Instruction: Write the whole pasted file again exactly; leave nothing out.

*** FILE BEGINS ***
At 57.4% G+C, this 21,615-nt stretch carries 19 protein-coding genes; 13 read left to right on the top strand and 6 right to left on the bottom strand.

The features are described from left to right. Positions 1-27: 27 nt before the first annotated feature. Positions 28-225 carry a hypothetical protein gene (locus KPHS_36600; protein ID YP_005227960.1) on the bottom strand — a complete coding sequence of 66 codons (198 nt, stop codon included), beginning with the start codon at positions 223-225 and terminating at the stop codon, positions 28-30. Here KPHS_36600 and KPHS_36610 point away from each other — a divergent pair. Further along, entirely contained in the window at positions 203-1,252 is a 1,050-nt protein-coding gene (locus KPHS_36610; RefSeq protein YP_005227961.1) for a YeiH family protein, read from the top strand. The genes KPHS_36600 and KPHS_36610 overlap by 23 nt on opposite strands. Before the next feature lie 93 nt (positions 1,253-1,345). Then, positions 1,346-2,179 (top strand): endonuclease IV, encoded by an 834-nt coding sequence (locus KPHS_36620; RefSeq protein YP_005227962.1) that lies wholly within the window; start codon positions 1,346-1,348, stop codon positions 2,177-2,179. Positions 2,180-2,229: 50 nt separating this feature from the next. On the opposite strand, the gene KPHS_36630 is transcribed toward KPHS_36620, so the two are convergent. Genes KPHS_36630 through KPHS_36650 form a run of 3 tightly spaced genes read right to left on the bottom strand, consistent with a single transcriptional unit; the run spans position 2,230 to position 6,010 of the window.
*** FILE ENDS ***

At 57.4% G+C, this 21,615-nt stretch carries 19 protein-coding genes; 13 read left to right on the top strand and 6 right to left on the bottom strand.

The features are described from left to right. Positions 1-27: 27 nt before the first annotated feature. Positions 28-225 carry a hypothetical protein gene (locus KPHS_36600; protein ID YP_005227960.1) on the bottom strand — a complete coding sequence of 66 codons (198 nt, stop codon included), beginning with the start codon at positions 223-225 and terminating at the stop codon, positions 28-30. Here KPHS_36600 and KPHS_36610 point away from each other — a divergent pair. Further along, entirely contained in the window at positions 203-1,252 is a 1,050-nt protein-coding gene (locus KPHS_36610; RefSeq protein YP_005227961.1) for a YeiH family protein, read from the top strand. The genes KPHS_36600 and KPHS_36610 overlap by 23 nt on opposite strands. Before the next feature lie 93 nt (positions 1,253-1,345). Then, positions 1,346-2,179 (top strand): endonuclease IV, encoded by an 834-nt coding sequence (locus KPHS_36620; RefSeq protein YP_005227962.1) that lies wholly within the window; start codon positions 1,346-1,348, stop codon positions 2,177-2,179. Positions 2,180-2,229: 50 nt separating this feature from the next. On the opposite strand, the gene KPHS_36630 is transcribed toward KPHS_36620, so the two are convergent. Genes KPHS_36630 through KPHS_36650 form a run of 3 tightly spaced genes read right to left on the bottom strand, consistent with a single transcriptional unit; the run spans position 2,230 to position 6,010 of the window.